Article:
Land – LIMINALITY- Loss

The exhibition Land - LIMINALITY - Loss, curated by Assistant Professor Pam Patterson (Faculty of Art) and featuring work by undergraduate student Angie Ma (Faculty of Art), Pam Patterson, graduate student Vicky Talwar and OCAD staff member Leila Talei (Officer, Research Projects, Office of Research & Innovation), is part of an investigation into the intersection of land and loss with historical/cultural disruption and change.

As long as they live in the duality in which to be is to be like, and to be like is to be like the oppressor, this contribution is impossible.

Paulo Freire, Pedagogy of the Oppressed, 1992, p 33

Jackson 2Bears (in Spicanovic, 2018, p. 160) writes “that history is something ‘written on the land’… From this perspective … [how might we endeavor to explore] how narratives are inextricably interconnected with ‘place’…” 

How though, somewhat antithetic to this, might narratives, histories and stories explicate ‘land’ displacement? How might we explore the political and cultural implications of these histories and stories, both personal and collective, around this intersection of land with historical and cultural disruption and change?

Troubled by this complex relationship of land and loss Ma, Patterson, Talwar and Talei, as settler/immigrants, in exhibition and conversation, occupy a problematic liminal space, a space adrift where the threat of homelessness looms.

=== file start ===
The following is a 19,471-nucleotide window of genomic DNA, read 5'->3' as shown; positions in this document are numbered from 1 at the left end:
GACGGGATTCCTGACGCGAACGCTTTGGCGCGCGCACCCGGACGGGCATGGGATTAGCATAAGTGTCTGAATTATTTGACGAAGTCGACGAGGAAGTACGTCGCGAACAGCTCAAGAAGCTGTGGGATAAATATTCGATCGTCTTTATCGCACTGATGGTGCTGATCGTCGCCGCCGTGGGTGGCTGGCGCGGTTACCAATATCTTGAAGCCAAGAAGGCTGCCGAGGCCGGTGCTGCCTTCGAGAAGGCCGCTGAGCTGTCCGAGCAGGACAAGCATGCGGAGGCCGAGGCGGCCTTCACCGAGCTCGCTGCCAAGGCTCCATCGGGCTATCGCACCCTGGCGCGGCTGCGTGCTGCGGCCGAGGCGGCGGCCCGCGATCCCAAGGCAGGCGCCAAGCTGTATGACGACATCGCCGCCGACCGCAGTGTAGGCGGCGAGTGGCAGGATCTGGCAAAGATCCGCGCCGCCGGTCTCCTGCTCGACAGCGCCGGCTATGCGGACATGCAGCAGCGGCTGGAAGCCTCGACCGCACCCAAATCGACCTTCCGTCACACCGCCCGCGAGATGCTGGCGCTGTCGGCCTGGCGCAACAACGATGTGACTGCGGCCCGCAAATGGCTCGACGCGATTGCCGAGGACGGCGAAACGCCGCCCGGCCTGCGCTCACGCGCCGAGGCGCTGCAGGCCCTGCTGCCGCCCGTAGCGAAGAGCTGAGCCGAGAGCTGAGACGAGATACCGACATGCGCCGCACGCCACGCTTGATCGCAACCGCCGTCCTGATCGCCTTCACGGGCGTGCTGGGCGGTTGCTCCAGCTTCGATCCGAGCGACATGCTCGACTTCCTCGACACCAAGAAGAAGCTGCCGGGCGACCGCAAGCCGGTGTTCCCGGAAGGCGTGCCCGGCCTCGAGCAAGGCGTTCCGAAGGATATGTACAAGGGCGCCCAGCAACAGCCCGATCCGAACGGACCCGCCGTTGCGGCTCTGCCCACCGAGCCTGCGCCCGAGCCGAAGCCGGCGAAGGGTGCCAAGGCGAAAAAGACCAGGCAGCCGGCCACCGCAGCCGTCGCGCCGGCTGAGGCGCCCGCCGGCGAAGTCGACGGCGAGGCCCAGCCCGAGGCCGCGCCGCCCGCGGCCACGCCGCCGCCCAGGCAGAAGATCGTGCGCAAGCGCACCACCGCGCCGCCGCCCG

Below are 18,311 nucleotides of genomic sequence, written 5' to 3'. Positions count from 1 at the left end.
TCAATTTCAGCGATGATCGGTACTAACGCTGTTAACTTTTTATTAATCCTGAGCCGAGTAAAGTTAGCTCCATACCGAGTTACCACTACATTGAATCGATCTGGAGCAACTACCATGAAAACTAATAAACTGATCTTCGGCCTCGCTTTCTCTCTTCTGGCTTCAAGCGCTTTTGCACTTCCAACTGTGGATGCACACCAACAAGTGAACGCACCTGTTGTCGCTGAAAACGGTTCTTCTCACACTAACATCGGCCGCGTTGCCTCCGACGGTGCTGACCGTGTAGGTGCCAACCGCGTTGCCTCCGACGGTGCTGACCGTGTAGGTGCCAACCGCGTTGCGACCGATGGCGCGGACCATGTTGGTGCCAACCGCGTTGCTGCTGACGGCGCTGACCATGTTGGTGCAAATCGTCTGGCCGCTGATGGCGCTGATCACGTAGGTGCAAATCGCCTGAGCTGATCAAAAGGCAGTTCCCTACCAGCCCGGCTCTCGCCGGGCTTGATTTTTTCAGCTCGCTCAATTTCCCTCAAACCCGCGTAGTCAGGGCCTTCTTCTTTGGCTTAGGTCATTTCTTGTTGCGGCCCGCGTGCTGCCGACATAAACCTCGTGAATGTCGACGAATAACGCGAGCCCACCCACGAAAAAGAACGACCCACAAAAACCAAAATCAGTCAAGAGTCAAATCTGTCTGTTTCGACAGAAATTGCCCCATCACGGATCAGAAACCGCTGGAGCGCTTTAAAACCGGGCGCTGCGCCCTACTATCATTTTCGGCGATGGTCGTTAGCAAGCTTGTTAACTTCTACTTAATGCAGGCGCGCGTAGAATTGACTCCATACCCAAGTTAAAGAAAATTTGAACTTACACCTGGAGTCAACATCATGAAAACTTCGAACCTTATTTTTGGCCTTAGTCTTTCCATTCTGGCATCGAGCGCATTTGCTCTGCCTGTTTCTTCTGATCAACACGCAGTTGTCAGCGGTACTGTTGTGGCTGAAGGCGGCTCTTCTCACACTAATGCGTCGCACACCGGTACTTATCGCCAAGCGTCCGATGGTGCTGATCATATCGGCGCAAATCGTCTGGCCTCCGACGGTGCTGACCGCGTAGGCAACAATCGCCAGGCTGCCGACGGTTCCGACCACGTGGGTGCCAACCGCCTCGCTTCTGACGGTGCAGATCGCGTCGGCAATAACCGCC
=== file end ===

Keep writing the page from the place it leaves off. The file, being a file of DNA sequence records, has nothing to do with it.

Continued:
Questions Camille Nelson (2004):

Does anyone really have such a habitat anymore?... One’s identity is attached to one’s knowledge, body and sense of home. If one is without a home, one’s identity is compromised either one is identity-less, or one is multiply constructed across time, space and location. The situation is compounded when one’s dislocation is forced or less than fully free… Identity[’s] temporal component… resonates over time, making historical legacy tangible and relevant today. The ancestral self and contemporary self can collide when the realities of one’s present situation forces the submergence or repression of… cherished identities. 

Often this historical and contemporary crisis is as a result of an inherited colonial legacy. The construction is about power. Many who were able to flee and/or were lured to Canada bear the trappings of the rewards they reaped from this place to which they migrated. But didn’t the acquisition of privilege and power have something to do with why they/we left in the first place? (194).

How might we explore the political and cultural implications of histories and stories, both personal and collective, around the intersection of land and cultural disruption and change? 

 At a moment when OCAD University is embracing a holistic Indigenous curriculum, such conversations are key to examining complex and often troubling relationships. This multi-media exhibit invites the community to explore their own histories and stories within this context in exhibition, conversation and workshop. Land - LIMINALITY - Loss is on display at OCAD University's Graduate Gallery from September 3, 2019 to September 6, 2019. 

Works displayed:

  • Patterson, Pam. Irish need not Apply. 2019. Mixed media prints.
  • Talwar, Vicky. A Journey Awaits. Acrylic and mixed media on canvas.
  • Talei, Leila. The Meticulous Documentation of a Personal Loss. 2019. Collage.
  • Ma, Angie. Elsewhere: Moments of Home. 2019. Watercolour, Chinese ink, rice paper and botanical hand dye on silk.

References:

  • Freire, Paulo (1992). Pedagogy of the Oppressed. New York: The Continuum Publishing Company